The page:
The telephone is not ringing. But the room is still there, even though it might as well be a different one. Is it really? Could you tell the difference if all the rooms are so much alike? Isolated one from another and/or interconnected by invisible channels of communication, they seem to be adding up, block by block, reproduced ad infinitum. As if they were all copies — permanent reflections? — of a model and the very model they repeat. Their presence, however, is quite a puzzle. No wonder that a “why” question necessarily pops up, entering into the equation. For a room to be, there should have been someone who would have first imagined it and then designed it, bringing a model — a geometric idea or a form — into a palpable three-dimensional existence. Sculpting its textured walls with care. So, before the telephone and its insistent ringing, before the room and its tactile interior, there should have been an architect. Or, if we are to speak of this architect metaphysically: the third of Aristotle’s four primary principles, an efficient cause.[1]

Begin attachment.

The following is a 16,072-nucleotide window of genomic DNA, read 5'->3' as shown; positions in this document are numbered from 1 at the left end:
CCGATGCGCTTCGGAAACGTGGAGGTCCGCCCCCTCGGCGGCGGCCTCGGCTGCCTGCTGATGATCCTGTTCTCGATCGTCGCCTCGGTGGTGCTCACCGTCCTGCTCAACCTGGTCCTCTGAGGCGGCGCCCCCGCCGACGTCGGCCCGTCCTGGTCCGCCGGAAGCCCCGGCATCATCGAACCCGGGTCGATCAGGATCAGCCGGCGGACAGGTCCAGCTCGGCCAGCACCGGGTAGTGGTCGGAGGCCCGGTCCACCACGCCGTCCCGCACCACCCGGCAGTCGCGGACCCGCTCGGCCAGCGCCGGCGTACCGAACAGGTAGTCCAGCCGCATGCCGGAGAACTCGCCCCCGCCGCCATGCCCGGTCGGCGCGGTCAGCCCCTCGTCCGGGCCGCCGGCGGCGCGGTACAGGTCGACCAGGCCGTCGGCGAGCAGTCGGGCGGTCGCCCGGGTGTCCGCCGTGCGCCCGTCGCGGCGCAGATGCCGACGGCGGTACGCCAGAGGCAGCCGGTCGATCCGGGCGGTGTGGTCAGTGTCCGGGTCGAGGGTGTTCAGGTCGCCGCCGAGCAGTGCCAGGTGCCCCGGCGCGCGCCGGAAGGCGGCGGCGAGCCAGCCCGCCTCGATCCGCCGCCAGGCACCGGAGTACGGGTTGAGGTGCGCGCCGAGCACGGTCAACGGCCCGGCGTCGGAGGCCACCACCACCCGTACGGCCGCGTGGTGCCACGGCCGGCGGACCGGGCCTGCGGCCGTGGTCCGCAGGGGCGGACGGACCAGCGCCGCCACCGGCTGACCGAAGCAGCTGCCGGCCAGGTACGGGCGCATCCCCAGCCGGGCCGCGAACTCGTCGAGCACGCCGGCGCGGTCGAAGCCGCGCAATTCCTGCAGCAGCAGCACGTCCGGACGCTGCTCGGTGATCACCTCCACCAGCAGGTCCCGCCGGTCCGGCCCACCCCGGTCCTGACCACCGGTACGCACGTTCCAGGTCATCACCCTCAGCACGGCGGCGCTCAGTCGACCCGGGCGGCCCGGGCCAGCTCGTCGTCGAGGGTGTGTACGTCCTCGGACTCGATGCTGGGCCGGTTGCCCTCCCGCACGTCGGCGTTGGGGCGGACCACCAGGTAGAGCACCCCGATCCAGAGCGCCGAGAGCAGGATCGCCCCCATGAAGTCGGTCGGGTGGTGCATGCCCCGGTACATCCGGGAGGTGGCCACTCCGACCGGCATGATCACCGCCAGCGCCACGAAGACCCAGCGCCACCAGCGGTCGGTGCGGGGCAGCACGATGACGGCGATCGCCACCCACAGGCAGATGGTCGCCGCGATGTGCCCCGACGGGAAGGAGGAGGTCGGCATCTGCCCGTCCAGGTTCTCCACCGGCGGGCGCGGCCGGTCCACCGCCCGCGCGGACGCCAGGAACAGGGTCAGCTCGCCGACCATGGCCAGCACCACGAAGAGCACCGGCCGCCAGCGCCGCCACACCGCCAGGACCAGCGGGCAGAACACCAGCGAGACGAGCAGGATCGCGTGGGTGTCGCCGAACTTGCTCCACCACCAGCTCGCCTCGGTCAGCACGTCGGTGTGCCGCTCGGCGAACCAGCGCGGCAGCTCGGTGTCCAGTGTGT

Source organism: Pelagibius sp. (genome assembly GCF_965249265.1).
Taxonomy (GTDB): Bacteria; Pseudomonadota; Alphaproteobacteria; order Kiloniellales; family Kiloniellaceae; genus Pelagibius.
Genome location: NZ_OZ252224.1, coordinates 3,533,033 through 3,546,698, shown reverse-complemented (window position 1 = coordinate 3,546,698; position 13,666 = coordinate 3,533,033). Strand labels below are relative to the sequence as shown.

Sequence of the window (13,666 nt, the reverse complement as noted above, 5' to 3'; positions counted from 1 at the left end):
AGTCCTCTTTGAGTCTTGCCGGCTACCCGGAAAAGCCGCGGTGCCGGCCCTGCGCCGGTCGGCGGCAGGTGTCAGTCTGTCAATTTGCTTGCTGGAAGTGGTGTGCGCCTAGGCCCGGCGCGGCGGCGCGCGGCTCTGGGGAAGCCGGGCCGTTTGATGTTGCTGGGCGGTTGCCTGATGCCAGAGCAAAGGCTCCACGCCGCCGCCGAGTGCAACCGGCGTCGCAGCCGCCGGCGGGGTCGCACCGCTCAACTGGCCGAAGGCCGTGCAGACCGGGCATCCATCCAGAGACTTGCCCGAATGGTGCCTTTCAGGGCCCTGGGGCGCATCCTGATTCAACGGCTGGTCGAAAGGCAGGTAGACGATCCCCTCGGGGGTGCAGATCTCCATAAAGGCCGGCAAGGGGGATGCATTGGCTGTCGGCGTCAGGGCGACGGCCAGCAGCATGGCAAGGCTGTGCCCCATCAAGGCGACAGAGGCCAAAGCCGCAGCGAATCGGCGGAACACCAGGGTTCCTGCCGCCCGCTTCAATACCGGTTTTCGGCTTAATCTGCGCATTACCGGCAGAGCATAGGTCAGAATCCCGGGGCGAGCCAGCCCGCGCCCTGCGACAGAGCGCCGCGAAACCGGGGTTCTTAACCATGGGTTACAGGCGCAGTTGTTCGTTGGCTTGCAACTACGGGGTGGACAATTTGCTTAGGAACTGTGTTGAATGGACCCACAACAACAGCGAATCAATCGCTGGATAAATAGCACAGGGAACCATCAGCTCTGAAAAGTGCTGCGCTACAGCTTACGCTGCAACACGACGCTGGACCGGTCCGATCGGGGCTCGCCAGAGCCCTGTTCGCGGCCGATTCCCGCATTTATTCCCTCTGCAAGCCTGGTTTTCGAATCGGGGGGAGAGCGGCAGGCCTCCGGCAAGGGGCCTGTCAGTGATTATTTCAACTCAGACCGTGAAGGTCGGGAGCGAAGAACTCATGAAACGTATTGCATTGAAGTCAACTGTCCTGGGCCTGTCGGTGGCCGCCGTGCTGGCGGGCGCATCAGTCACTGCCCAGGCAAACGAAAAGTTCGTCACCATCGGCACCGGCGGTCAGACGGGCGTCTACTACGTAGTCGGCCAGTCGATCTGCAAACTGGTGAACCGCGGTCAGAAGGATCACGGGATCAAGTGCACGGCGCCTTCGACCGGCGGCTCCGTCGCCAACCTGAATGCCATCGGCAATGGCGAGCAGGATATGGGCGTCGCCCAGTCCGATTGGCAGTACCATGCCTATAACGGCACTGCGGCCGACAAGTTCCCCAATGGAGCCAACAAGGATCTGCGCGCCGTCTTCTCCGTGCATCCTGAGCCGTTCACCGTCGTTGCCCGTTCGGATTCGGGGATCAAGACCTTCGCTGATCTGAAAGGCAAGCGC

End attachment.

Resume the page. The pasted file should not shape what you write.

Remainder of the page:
And then, there were the cartoonish drafts, the eighty sketches from the 1980s, which would remain mostly sketches even though at some point they would be monumentalized, switching media and passing from drawings to digitally reproducible prints. Goofing around, they obsessively explored a limited set of schemes: squares versus grids, that is to say, houses and cells versus prisons and prison windows; pyramids and angular spirals drawn below a horizon line, referring to hermetic tombs (but also to the capitalistic design of being) with their hidden mazes (or underground currents of the opposition); toilet lids and canalization systems versus explosions, alluding to infinite lines “piping in” reality and the information rushing through them at fast speed, respectively. Being too specific, too literal, not universal enough, these complex schemes were then transformed by means of an alchemical synthesis. As a result, three primary elements — a square, a grid, and a conduit — were obtained, thus gaining in power and speed. With the increase in their level of abstraction, they would rather function as symbols, capable of referring simultaneously to multiple realities, or as magical artifacts powerful enough to tie up micro- and macrocosm, just as they were able to tie up a room and a city, a part of a system and a system as it is, knowing that these elements were captured in a condensed, even compressed form of an ideogram or a flowchart. Then, using these three elements as building material, the construction work was begun. Thus the paintings appeared — bi-dimensional textured chambers or maps of cities as viewed from above. Repeating the same structure, they changed with each repetition, because the very context (the contemporary world they were trying to reflect) was changing all along. So, some serious modifications in their primary configurations were necessary. On the other hand, there are paintings in which the conduit element is absent (The Prison of History, 1981), and there are those, appearing in the 1990s (for example Web, 1995), in which the same element becomes almost ubiquitous, referencing the explosion of information at the beginning of the internet era. Resulting from the principle of repetition, paired with alteration, the paintings seemed to be building a sort of a maze, which is however logical, since it’s hardly possible to argue that the use of a repeated and slightly changing pattern is the only imaginable way to build a labyrinth.